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Presentation on theme: "GROUP IV."— Presentation transcript:


2 General Characteristics
C non-metal Si Ge Sn Pb All elements can form 4 covalent bonds in compounds. All elements form covalent hydrides (MH4) and covalent chlorides (MCl4). Carbon and silicon do not form ionic compound (except a few metal carbides containing C4- ion). Going down the group, atomic size increase and can lose electron to form cations. Metalloids Metal

3 Physical properties of the elements.
#briggs 270

4 Going down the group, atomic radius increase  interatomic bonding becomes weaker  attaraction of neighbouring nuclei for intervening electrons gets less. This results in change in bonding from covalent to metallic. Change in structure : C, Si, Ge : Giant molecular Sn, Pb : Giant metallic M.p decreases from C to Ge – due to increase in atomic radius  bond length increase  weaker covalent bond. Hence the melting point and boiling point decreases going down the group.

5 * Graph of M.P

6 Electrical conductivity increases going down the group.
This is due to increase of metallic character. Pure Si and Ge conduct electricity slightly. Conductivity can be increases by adding impurities  semiconductors. Elements Conductivity Explanation C diamond graphite poor good - no free electrons - all used for bonding. - one electron per carbon is not used for bonding and joins delocalised cloud. Si semiconductor Ge Sn metallic bonding - delocalised electron cloud Pb

7 * Graph of electrical conductivity

8 Tetrachlorides All Group IV elements form chlorides with the formula XCl4. Tetrachloride molecules are held together by weak Van der Waals forces. Low boiling point, liquid at room temperature. Going down the group, boiling point of the compound increase (volatility decrease)  number of electrons increase, stronger Van der Waals forces. Shape : Tetrahedral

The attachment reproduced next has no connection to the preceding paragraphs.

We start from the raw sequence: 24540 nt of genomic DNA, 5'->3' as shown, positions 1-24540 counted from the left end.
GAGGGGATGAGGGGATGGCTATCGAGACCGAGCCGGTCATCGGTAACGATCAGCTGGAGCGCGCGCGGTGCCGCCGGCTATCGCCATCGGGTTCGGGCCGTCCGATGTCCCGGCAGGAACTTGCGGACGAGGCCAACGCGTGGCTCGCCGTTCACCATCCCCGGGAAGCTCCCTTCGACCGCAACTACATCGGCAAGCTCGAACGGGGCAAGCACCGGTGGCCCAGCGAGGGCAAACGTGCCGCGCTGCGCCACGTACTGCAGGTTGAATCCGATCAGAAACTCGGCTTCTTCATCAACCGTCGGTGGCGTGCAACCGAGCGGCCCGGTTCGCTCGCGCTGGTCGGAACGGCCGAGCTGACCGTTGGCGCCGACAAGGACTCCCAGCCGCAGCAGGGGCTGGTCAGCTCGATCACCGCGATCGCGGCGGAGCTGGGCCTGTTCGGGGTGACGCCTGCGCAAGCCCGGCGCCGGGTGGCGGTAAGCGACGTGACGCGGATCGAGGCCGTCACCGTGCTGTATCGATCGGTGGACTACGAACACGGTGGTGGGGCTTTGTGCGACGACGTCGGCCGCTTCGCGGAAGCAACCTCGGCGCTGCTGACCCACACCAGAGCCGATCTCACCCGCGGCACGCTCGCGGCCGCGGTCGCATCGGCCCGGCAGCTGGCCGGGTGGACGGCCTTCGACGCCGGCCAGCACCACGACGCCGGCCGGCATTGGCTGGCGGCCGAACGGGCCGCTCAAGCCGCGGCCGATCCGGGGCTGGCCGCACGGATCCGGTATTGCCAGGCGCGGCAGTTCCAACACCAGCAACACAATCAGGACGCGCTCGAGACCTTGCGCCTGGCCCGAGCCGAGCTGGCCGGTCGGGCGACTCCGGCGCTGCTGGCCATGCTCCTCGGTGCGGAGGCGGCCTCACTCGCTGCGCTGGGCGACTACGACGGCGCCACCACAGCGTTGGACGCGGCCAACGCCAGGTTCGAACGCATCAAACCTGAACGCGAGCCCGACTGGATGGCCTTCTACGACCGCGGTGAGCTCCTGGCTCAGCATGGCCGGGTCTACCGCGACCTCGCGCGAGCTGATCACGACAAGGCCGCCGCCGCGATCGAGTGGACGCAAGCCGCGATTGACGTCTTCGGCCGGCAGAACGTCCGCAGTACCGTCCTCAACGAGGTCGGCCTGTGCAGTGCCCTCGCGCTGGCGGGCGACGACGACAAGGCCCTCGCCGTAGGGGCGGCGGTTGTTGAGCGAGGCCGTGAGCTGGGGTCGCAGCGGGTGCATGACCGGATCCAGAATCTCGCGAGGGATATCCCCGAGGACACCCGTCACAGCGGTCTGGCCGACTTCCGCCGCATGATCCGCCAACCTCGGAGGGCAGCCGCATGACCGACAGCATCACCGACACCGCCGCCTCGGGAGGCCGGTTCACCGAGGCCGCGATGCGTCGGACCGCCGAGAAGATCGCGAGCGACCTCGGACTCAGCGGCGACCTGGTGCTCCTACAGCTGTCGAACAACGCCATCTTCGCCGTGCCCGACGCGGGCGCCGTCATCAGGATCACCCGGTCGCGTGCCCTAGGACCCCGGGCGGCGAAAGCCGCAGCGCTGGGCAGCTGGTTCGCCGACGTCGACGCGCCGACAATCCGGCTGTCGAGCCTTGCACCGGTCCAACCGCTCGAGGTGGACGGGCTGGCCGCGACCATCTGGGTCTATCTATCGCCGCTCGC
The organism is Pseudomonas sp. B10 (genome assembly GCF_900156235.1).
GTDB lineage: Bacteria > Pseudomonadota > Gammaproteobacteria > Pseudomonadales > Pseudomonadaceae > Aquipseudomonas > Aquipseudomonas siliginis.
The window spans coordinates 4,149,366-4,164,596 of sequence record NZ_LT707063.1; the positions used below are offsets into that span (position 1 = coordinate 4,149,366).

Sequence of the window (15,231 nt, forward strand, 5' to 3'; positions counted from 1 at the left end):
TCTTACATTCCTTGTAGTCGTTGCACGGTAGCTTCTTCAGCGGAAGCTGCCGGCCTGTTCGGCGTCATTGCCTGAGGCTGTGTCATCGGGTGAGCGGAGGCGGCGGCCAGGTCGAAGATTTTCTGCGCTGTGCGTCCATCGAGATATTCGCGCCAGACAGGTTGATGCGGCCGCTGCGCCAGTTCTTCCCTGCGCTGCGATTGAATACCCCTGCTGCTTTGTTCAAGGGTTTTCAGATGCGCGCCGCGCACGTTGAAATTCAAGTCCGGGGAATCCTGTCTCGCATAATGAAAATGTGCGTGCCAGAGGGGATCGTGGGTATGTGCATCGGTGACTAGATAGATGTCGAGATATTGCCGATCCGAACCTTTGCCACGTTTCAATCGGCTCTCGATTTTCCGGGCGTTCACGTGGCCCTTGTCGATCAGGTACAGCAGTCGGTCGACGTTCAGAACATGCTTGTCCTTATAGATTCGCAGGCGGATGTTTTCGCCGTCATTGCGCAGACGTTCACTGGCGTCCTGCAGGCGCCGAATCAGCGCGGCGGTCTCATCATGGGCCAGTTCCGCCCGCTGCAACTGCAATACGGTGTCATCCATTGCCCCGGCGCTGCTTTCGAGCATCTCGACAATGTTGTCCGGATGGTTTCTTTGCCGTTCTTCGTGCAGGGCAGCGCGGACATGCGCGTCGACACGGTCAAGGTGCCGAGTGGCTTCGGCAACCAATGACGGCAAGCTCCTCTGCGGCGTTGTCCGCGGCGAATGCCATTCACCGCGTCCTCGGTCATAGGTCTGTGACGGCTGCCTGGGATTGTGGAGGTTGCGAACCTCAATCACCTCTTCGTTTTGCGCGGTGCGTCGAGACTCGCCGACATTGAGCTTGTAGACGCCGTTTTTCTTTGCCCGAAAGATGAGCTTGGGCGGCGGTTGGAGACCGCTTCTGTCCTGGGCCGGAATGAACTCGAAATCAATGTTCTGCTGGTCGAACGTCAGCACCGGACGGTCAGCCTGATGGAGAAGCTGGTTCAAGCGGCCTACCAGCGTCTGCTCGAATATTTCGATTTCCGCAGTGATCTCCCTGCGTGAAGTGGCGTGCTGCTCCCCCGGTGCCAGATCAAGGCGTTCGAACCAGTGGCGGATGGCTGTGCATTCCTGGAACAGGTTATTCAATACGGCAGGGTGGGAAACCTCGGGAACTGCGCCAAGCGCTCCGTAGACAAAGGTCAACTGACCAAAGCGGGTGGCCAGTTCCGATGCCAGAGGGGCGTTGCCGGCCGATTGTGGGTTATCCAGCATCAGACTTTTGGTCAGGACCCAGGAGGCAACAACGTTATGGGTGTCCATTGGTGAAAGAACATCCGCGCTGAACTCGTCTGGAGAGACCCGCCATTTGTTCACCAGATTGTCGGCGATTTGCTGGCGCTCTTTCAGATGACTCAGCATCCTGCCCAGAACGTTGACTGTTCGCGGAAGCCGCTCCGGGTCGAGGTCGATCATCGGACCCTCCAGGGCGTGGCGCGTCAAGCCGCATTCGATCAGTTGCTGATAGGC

9 yellow liquid white solid gas
Thermal stability of tetrachlorides decrease down the group due to atomic radius of Group IV atom increase, weaker covalent bonds. CCl4 is very stable to heat. PbCl4 decompose slowly at room temperature to PbCl2 and Cl2 PbCl  PbCl Cl2 yellow liquid white solid gas CCl4, SiCl4 and GeCl4 are stable to heat, even at high temperature. SnCl4 will decompose on strong heating.

10 Reaction of tetrachlorides with water.
CCl4 does not react with water – no empty orbitals to accept lone pair from oxygen of the water molecule. SiCl4 hydrolysed in cold water to give an acidic solution: SiCl H2O  4HCl + SiO2 white fumes GeCl4 hydrolysed by water : GeCl H2O  4HCl + GeO2 SnCl4 and PbCl4 are only partially hydrolysed by water.

11 Oxides of Group IV elements
Group IV can exist in two oxidation states to form oxides ( +2 and +4). Ground state : Excited state : Relative stability of higher and lower oxidation states of the elements. Going down the group, the oxidation +4 become less stable. From C to Sn, most stable oxide XO2. But Pb is most stable oxidation state +2. most stable oxide is PbO. This is due to ‘inert pair effect’ where the 2 outer s electrons remains relatively stable and unreactive.

12 Ge : +4 rather more stable Sn : +4 slightly more stable
C : +4 much more stable Si : +4 more stable Ge : +4 rather more stable Sn : +4 slightly more stable Pb : +2 much more stable. Stability of +4 over +2 oxidations state decrease.

13 E.g of reactions showing relative stabilities of oxides.
1) Oxidation of CO to CO2. CO + ½ O2  CO2 H = very exothermic 2) PbO2 decomposes on heating to form more stable PbO and O2 gas. PbO2  PbO + ½ O2 3) PbCl4 is thermally unstable PbCl4 ——> PbCl2 + Cl2

14 E [Sn4+/Sn2+] has a small positive value  less tendency for Sn4+ to be reduced to Sn2+. Sn4+ is more stable. E [Pb4+/Pb2+] has a high positive value  high tendency for Pb4+ to be reduced to Pb2+. Pb2+ is more stable. PbO2 is a powerful oxidising agent. * Refer to word document attachment for properties and reaction of Group IV oxides.*

15 Silicon(IV) oxide – SiO2
Properties of silica bases ceramic: good electrical insulators good thermal insulators – high m.p and b.p. have great rigidity are hard – due to rigid tetrahedral arrangment. Uses : furnace linings glasses for solar panels power line insulators parts of turbines pottery porcelain

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